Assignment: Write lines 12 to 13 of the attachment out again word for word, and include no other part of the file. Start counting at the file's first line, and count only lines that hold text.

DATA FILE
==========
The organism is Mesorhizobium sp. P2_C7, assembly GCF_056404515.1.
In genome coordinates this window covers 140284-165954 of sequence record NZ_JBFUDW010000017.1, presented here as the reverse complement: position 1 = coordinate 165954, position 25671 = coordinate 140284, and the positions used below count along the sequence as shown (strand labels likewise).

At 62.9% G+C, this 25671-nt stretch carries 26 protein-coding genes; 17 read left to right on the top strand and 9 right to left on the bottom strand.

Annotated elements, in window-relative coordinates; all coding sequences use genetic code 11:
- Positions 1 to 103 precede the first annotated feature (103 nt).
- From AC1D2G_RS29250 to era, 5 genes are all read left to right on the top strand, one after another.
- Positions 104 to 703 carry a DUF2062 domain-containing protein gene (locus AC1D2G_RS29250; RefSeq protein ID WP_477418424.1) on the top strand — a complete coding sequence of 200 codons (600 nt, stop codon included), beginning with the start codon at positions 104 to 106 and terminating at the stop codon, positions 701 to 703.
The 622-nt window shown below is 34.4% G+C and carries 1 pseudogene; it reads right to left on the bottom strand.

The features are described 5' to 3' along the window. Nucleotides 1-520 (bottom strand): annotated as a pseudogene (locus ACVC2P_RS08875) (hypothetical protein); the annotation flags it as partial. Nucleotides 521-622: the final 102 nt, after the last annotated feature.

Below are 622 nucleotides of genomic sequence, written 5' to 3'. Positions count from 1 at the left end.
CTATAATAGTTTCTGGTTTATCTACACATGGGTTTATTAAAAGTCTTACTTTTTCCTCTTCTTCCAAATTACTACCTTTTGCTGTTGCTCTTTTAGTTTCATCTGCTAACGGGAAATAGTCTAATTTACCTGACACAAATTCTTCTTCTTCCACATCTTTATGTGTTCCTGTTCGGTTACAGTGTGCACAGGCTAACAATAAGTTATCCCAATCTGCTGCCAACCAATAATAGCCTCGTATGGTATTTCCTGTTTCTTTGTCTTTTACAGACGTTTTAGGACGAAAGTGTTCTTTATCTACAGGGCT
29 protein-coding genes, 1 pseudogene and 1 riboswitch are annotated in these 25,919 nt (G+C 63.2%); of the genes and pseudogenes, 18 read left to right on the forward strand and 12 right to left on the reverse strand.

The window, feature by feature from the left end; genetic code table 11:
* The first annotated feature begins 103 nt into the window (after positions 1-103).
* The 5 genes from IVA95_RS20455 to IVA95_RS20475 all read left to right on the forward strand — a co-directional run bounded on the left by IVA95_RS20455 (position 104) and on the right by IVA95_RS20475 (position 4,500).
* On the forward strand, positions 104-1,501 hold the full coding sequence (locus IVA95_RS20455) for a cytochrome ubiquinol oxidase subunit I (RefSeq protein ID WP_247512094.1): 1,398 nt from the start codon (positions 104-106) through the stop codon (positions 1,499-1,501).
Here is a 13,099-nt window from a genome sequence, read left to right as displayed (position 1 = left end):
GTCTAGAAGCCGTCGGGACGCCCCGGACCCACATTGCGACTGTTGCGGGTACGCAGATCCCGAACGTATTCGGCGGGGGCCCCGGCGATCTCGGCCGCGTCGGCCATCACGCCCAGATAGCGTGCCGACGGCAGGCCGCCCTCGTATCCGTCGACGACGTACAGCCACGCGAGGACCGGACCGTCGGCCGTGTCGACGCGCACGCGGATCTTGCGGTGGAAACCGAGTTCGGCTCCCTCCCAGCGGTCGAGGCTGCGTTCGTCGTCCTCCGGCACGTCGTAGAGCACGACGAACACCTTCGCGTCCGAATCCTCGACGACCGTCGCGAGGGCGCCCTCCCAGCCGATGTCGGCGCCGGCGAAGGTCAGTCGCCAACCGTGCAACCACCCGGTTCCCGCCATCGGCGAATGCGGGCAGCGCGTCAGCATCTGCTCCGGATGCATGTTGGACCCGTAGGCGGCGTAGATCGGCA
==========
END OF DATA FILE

29 protein-coding genes, 1 pseudogene and 1 riboswitch are annotated in these 25,919 nt (G+C 63.2%); of the genes and pseudogenes, 18 read left to right on the forward strand and 12 right to left on the reverse strand.

The window, feature by feature from the left end; genetic code table 11: